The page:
Sharon K. Brauman, 10.6.2004

The ancient Martis Indians spent winters in the foothills and plains on both the eastern and western sides of the North-Central Sierra Nevada, and summers at higher elevations in the mountains. Several Martis sites near Reno and the Carson River on the east to Oroville and Auburn on the West have been radiocarbon dated, providing dates ranging from 1770 B.C. to 800 A.D. The Martis Indians made the petroglyphs found in the upper reaches of the North Fork of the American River, Cultural materials found at Martis Indian sites along the river as well as radiocarbon dating indicate these North Fork petroglyphs date from 1700 B.C. to 950 B.C., the period when the Martis culture flourished most.

Forty-six petroglyph sites have been identified in the upper North Fork area. These sites are located near the North Fork or its tributaries anywhere from the source of the North Fork at Mountain Meadow Lake down ten miles to the Royal Gorge. The vast majority, however, are found within the three mile stretch downstream starting at the Chickering site. All the sites are near game trails, and not commonly near campgrounds. The large Chickering site, however, is located near a major Martis Indian campground.

The North Fork petroglyphs are distinctive because 1) they appear only on bedrock in flat, horizontal or gently sloping rock outcrops (not on boulders or vertical cliffs as typically found in the Southwest), and 2) they provide a view or panorama of important mountain peaks (Anderson Peak and Tinkers Knob on the Sierra crest are visible from the Chickering site).

The North Fork sites contain some 1600 petroglyphs and over 1000 individual symbols. A great many sites contain only a few petroglyphs. The Chickering site with hundreds of petroglyphs is the largest. Almost all the North Fork petroglyphs were pecked instead of scratched, largely in the granite, some in basalt; a few incorporate basalt inclusions in the designs.

Petroglyph symbols at Chickering are representative of those found throughout the North Fork sites,. Many more petroglyphs are curvilinear in style than angular. The most frequently occurring symbols at Chickering can be classified under:

  • Circles – concentric, connected, divided, spoked, etc.
  • Paws – often resembles a bear paw, with a large palm and short claws
  • Sun discs – circle with several lines radiating from its perimeter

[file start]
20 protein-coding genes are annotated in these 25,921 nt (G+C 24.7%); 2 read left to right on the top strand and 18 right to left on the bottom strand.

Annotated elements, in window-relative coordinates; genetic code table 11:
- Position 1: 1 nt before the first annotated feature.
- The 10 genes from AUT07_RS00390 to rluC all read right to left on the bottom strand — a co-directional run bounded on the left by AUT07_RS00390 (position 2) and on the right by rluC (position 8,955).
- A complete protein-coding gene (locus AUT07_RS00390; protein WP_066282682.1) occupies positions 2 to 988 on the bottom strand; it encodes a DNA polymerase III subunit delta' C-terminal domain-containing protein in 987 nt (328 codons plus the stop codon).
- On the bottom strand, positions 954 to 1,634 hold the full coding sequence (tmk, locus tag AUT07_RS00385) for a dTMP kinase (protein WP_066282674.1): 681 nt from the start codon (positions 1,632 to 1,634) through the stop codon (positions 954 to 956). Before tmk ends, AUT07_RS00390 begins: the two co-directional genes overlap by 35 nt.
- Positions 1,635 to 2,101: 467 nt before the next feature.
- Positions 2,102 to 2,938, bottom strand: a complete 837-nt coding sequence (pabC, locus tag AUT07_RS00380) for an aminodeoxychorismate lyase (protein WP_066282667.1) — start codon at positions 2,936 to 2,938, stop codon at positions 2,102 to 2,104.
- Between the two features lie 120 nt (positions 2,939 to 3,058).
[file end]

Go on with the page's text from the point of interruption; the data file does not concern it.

• Rakes – horizontal line with shorter (often wavy) lines extending vertically down
  • Enclosed grids
  • Wavy or zigzag lines

There are very few recognizable animal and human figures at the North Fork. The one identifiable grizzly bear paw and the six foot long rattlesnake at Chickering are unique.

The meaning of the individual symbols is mostly unknown or speculative. However, by overlaying petroglyph sketches on contour maps, Willis Gortner has done a convincing job of showing that five of the wavy lines found at one Pinehurst site about a half mile downstream from Chickering are probably trail maps. These trail maps could have been used less for guiding than for their religious/ceremonial significance, such as in a shaman ceremony for a successful hunt.

The primary purpose of the petroglyphs is generally thought to be religious, magical, or ceremonial, and not just doodling. Several symbols at Chickering are consistent with this purpose. The unique grizzly bear paw and rattlesnake figures are most suggestive of shaman, or tribal priest-doctor, symbols. The bear shaman, rattlesnake shaman, and weather or rain shaman had important magical or ritual significance, at least for historical tribes in the area. Human stick figures (one with a robe, one holding something) also suggest some ceremonial meaning. Finally, the association of a number of cross-hatched (indicating mating in historic times) carvings suggest the panel site was used for puberty or fertility rites.

Some symbols are probably more of a personal record. Thus, the common and more easily identifiable symbols, the paw and rake, are likely family totems of hunters, i.e., symbols or emblems indicating their tribe or clan. The bear paw (not the grizzly bear paw) might be a totem for a family of the “land moiety” and wavy lines a totem for a family of the “water moiety.”

There is no evidence to suggest that the symbols record 1) astronomical events/observations (e.g., eclipse, meteor shower, summer solstice, etc.), 2) environmental events (e.g., floods, fire, game migrations, etc.), or 3) counts (e.g., the passage of time or a calendar).


Willis A. Gortner, Ancient Rock Carvings of the Central Sierra: The North Fork Indian Petroglyphs, Portola Press, Woodside, California, 1984.

Willis A. Gortner, The Martis Indians: Ancient Tribe of the Sierra Nevada, Portola Press, Woodside, California , 1986.